I have two cats – Rufus and Martha.

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Rufus on left – Martha on the right

Fitness Journey

These photos were taken 2 years ago over the course of 6 weeks of working out and eating 80% clean under the supervision of my trainer Sophie P Fitness. I think the results were pretty impressive.

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At the start point in early 2014 I was at around 160lbs.  Over the past 3 years I had gained weight (30lbs) and lost muscle tone.  Post-divorce I did a lot of emotional eating and excessive drinking as well as dealt with all the anxiety, depression, fear and over all stress that comes with struggling over how to rebuild one’s life.

When I got sober in January 2014 I dropped 10lbs quite quickly and then I lost another 10lbs by eating well and working out with Sophie during my 6 week programme. I was feeling pretty good, but I got off track by the end of 2014. I spent much of 2015 stressed and working as a waitress and manager at a restaurant. While it brought some stability to my life, it also took up all of my time and my mental and physical energy. It was not my ideal work/life situation. My healthy habits disappeared. My meals were not plant-based or centered around whole foods as it was more economical and convenient to eat at the restaurant. Then in the summer I suffered a back injury and after that I didn’t work out at all. While I was not living the same unhealthy lifestyle as before, I wasn’t making my health a priority.

I decided in January to change that. I started with small changes in my schedule, doing less of what was not working and doing more of what I know does work for me. Now I’m moving to a new space, being more consistent in my exercise and healthy eating. I have a ways to go as I want to be able to run and lift like I did some ten years ago.

I decided to share this photo to keep myself accountable AND to remind myself of what I can do in six weeks if I am consistent with my healthy life routine.

My Core Desired Feelings 2016

For those of you who visit my website with an eye for details you may have noticed a change in my Core Desired Feelings over on the sidebar. In January I did my annual Desire Map work and I got a little more precise and a little more descriptive on how I wanted to feel.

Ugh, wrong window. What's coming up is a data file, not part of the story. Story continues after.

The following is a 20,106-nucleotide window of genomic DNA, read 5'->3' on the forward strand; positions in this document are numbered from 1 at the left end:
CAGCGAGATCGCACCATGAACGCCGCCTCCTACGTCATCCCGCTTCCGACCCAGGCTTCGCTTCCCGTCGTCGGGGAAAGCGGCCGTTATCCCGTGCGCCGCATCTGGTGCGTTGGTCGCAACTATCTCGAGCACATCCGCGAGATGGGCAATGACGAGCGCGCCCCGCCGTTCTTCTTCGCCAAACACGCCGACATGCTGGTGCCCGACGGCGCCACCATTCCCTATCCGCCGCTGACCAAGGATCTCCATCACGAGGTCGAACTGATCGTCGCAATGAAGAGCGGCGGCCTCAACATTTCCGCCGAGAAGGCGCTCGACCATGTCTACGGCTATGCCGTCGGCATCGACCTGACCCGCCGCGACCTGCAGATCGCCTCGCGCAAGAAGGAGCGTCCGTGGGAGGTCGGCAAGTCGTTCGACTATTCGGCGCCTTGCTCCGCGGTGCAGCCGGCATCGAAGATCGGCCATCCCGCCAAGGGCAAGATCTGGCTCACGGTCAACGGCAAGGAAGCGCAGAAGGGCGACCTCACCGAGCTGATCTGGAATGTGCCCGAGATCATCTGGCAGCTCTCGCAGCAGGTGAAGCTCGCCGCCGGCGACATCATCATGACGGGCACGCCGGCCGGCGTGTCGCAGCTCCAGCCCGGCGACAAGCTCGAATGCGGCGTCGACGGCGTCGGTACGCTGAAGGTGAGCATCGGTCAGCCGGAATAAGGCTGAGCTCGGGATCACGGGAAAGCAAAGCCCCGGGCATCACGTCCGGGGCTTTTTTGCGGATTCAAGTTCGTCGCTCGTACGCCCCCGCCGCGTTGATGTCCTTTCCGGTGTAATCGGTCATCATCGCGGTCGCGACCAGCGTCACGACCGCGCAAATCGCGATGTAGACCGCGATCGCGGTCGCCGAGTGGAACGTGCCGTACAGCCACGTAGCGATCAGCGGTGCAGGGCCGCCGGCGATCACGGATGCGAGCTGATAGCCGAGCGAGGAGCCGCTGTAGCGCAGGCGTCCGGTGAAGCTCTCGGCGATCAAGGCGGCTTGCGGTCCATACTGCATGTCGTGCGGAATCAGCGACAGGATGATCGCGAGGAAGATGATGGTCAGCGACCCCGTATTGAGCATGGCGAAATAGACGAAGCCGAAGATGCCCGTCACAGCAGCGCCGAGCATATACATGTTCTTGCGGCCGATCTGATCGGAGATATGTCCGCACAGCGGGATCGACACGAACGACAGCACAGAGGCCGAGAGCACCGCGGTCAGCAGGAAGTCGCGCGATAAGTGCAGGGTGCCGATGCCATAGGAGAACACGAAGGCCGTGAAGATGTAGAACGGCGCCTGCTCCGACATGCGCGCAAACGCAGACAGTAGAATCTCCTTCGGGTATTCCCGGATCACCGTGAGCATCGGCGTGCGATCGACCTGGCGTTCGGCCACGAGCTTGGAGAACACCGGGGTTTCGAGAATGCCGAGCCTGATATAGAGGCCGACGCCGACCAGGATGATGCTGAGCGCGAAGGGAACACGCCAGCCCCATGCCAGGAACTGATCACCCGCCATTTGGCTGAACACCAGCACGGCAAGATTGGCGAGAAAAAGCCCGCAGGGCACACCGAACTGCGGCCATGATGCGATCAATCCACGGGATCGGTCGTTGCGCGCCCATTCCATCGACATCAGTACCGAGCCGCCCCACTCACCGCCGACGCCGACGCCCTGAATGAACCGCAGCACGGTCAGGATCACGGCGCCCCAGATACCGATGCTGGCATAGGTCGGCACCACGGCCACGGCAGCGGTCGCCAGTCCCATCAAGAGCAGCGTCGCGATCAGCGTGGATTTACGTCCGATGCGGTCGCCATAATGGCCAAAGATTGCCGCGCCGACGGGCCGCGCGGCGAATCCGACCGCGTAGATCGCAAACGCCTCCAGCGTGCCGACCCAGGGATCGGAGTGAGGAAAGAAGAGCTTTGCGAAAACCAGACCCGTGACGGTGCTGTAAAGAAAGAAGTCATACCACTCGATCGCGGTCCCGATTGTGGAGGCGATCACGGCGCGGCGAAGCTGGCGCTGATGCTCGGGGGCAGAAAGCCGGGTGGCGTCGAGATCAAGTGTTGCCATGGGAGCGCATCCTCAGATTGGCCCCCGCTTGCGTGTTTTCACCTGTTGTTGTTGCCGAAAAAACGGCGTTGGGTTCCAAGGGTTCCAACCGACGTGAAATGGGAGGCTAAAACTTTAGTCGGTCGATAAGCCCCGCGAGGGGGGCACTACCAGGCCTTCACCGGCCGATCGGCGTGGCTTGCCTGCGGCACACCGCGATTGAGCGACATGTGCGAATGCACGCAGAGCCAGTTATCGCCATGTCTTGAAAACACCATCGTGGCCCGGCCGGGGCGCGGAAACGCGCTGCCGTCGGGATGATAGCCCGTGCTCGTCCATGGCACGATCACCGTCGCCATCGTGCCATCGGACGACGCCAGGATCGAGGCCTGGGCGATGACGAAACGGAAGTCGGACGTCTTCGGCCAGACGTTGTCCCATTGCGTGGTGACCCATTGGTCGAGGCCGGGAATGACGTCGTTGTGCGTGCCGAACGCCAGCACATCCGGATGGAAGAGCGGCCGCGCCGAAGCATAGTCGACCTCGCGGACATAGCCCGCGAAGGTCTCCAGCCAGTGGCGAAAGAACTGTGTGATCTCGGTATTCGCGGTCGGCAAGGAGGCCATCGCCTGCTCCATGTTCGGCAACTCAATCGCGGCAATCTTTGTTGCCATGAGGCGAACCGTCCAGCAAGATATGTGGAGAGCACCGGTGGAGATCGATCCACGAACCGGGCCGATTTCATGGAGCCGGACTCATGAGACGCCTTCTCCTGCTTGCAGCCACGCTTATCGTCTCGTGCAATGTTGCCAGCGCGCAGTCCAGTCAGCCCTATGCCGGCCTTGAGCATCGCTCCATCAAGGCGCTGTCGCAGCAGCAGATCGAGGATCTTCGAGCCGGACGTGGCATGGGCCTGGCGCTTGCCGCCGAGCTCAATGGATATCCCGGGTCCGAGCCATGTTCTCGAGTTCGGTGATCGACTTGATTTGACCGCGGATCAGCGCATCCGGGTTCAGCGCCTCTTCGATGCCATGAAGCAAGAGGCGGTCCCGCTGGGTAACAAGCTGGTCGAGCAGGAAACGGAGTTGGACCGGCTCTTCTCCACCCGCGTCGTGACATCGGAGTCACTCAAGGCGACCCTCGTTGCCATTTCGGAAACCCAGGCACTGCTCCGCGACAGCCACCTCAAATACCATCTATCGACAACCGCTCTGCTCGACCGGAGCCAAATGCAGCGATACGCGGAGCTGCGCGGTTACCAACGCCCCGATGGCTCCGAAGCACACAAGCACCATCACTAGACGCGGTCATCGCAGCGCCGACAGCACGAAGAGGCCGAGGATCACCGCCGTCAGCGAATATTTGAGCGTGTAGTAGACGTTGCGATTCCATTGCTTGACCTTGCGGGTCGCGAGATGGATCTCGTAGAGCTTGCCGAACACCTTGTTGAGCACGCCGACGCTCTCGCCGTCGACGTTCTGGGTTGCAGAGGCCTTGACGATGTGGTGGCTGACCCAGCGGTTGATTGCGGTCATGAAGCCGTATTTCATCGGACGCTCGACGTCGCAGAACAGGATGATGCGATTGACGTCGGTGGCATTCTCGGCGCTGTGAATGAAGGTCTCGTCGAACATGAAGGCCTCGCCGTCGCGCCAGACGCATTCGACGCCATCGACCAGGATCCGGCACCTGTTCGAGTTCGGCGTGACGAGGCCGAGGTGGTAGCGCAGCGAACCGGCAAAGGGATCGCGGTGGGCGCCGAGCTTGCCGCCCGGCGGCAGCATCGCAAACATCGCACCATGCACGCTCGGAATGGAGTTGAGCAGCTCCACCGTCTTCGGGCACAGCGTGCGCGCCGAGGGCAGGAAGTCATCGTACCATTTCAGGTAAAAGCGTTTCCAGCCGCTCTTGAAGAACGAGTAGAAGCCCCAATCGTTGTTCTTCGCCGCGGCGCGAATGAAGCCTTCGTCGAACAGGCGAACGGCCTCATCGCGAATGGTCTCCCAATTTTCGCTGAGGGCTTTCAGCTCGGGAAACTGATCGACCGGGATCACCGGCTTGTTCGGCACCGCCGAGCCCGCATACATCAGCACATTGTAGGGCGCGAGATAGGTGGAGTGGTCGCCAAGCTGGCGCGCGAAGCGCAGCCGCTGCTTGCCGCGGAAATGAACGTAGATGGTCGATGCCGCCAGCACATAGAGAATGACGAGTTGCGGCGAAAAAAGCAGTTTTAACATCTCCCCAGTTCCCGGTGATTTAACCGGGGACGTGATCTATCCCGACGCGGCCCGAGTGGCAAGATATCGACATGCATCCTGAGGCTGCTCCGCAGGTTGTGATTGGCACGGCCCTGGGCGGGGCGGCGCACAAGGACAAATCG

What I like about The Desire Map and Core Desired Feelings is that you do not need to obey the rules of grammar nor be sensible with the words you choose. If you want to feel like a Disney Character that can be one of your CDFs. If you want to feel spicy in whatever way you define spicy, you can choose that word. Neat.

What I went with this incarnation was compounding words. It feels right for me right now. It feels deep and detailed.

My Core Desired Feelings are Poise, Radiant, Purpose, Full and Whimsy.

I will explain in a future entry what these CDFs mean to me.

Love and blessings,

SESKA LEE

Chasing Goals VS Chasing Feelings

You want it and you want it bad. Aspiring. Hoping. Plotting. Recurring. Reaching. Bubbling beneath your surface. You crave it — and it craves you. So you make a plan to get it. A to-do list. The bucket list. Quarterly objectives. Strategy. Accountability. The goal. Except . . .

You’re not chasing the goal itself, you’re actually chasing a feeling.

We have the procedures of achievement upside down. We go after the stuff we want to have, get, accomplish, and experience outside of ourselves. And we hope, yearn, pray that we’ll be fulfilled when we get there. It’s backwards. It’s outside in. And it’s running us in circles.

Danielle LaPorte

I have experienced this myself. In my burlesque work, in my blogging, in my personal life. I thought I wanted that THING or that ACHIEVEMENT when truly what I wanted was to feel a certain way. Until I got specific on those feelings – my Core Desired Feelings – I was lost in a mess of dissatisfaction and confusion.

Does any of this resonate with you? If so I think my March 20th Burlesque Expressed & Embodied With The Desire Map Workshop is for you!

Let me help you discover and define your Core Desired Feelings so you can find INNER CLARITY that will transform to OUTER ACTION.

Register Now

All my best,
Seska Lee

PS I’m using burlesque as the stage for this exploration and development. It has so many powerful elements to it that will allow us to dig deep and play and grow. I can’t wait!

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I Am Afraid of Money

Financial insecurity follows me around like a little pesky, taunting entity. It’s based in my reality. As a freelancer my income is inconsistent. I have debt. I was never taught money management skills and I never sought them out.

Above all, I’m afraid of money – having it AND not having it.

This is because I see my financial worth as a reflection of my personal worth. My heart knows this isn’t true, but my busy little poisoned mind likes to tell tall tales and say that it is true.